Players, prize money, dates, tickets: Everything you always wanted to know about the 2023 ATP Finals (but never had time to find out) – updated after final

Everything you need to know about the season-ending ATP Finals, from the player field to former champions and ticket prices

General view of the ATP World Tour Finals trophy after the final

You can follow updates on the ATP Finals on Instagram and Facebook as well as the Twitter account of the ATP Tour.

What are the ATP Finals?

The ATP Finals are the season-ending finale to the men’s tennis season, where the top eight singles players and doubles teams compete for the championship.

Who won the 2023 ATP Finals?

Novak Djokovic won the 2023 ATP Finals, defeating Jannik Sinner 6-3,6-3 in the final on Sunday evening.

What happened at the 2023 ATP Finals?

The 2023 ATP Finals saw players split into two groups, with Novak Djokovic, Jannik Sinner, Stefanos Tsitsipas and Holger Rune competing in the Green Group, while Carlos Alcaraz, Daniil Medvedev, Andrey Rublev and Alexander Zverev were in the Red Group.

Sinner won the Green Group, navigating the round-robin undefeated with wins over Tsitsipas (6-4, 6-4), Djokovic (7-5, 6-7 (5), 7-6 (2)) and Rune (6-2, 5-7, 6-4). Djokovic finished second in the group with a 2-1 record thanks to wins over Rune (7-6 (4), 6-7 (1), 6-3) and Hubert Hurkacz (7-6 (1), 4-6, 6-1). Hurkacz had replaced Tsitsipas, who withdrew from the tournament three games into his second match against Rune.

In the Red Group, three players finished with 2-1 records, with Zverev unlucky not to make the semi-finals despite only losing one match. Alcaraz finished top courtesy of straight set wins over Rublev (7-5, 6-2) and Medvedev (6-4, 6-4), while Medvedev took the remaining qualification spot, having also beaten Rublev (6-4, 6-2) and squeezing past Zverev (7-6 (7), 6-4).

The semi-finals saw Alcaraz come up against Djokovic, while Sinner took on Medvedev.

Despite having played several epic already this year, Djokovic v Alcaraz was a straightforward affair, with the Serbian winning 6-3, 6-2 over his biggest rival this year. Sinner v Medvedev was more competitive, however, with Medvedev winning a tight second set tiebreak to force a decider, before falling off to lose 6-3, 6-7 (4), 6-1.

With Sinner having beaten Djokovic in the round-robin, the Italian was faced with a rematch if he wanted to win the biggest title of his career in front of a packed out home crowd. Unfortunately for the fans, lightening did not strike twice in Turin, as Djokovic put on one of the best finals performances of his career, winning 6-3, 6-3 to claim his seventh Nitto ATP finals title.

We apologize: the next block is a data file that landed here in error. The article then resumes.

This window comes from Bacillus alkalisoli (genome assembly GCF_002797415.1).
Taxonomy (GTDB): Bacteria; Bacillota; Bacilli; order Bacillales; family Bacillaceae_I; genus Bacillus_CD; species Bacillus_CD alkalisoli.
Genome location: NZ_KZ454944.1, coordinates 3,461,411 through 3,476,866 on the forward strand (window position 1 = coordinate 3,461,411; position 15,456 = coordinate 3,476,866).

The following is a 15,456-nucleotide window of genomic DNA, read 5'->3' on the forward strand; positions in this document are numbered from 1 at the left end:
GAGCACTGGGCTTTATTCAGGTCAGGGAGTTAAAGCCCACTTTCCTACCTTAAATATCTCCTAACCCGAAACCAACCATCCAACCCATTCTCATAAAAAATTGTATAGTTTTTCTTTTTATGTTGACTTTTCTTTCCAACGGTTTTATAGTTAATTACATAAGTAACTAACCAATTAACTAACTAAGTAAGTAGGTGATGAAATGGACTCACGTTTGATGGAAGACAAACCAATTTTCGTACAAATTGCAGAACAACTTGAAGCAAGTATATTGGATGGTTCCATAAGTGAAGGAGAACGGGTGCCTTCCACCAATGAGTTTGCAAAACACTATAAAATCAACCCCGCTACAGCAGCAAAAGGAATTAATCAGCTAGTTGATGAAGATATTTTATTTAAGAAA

Who qualified for the 2023 ATP Finals?

Carlos Alcaraz, Novak Djokovic, Daniil Medvedev, Jannik Sinner, Andrey Rublev, Stefanos Tsitsipas, Alexander Zverev and Holger Rune have all qualified for the event. Hubert Hurkacz came in for one match as the first alternate, replacing Tsitsipas who had to withdraw injured from the tournament after two matches.

Carlos Alcaraz ATP Finals 2023
Icon SMI / Panoramic

Which doubles teams qualified for the 2023 ATP Finals?

As of October 11, 2023, Ivan Dodig/Austin Krajicek, Wesley Koolhof/Neal Skupski and Rohan Bopanna/ Matthew Ebden have secured their spots in the Turin field.

Five spots remain up for grabs with Marcel Granollers/ Horacio Zeballos sitting in fourth position, followed by Maximo Gonzalez/ Andres Molteni, Santiago Gonzalez/ Edouard Roger-Vasselin, Rajeev Ram/ Joe Salisbury and Nathaniel Lammons/Jackson Withrow.

When did the 2023 ATP Finals take place?

The 2023 ATP Finals were held between 12-19 November, 2023.

Where were the 2023 ATP Finals held?

In 2023, the tournament was held at the Pala Alpitour in Turin, Italy for the third year in a row. Turin is the host after the tournament’s 12-year stint at the O2 Arena in London. Turin will host the event till 2025 and is the 15th city to host the ATP season finale, which celebrated its 50-year anniversary in 2020.

Novak Djokovic ATP Finals 2022 Turin || AI / Reuters / Panoramic
Novak Djokovic ATP Finals 2022 Turin || AI / Reuters / Panoramic

On which surface was the tournament held?

The ATP Finals are played on indoor hard court.

What is the format of the ATP Finals?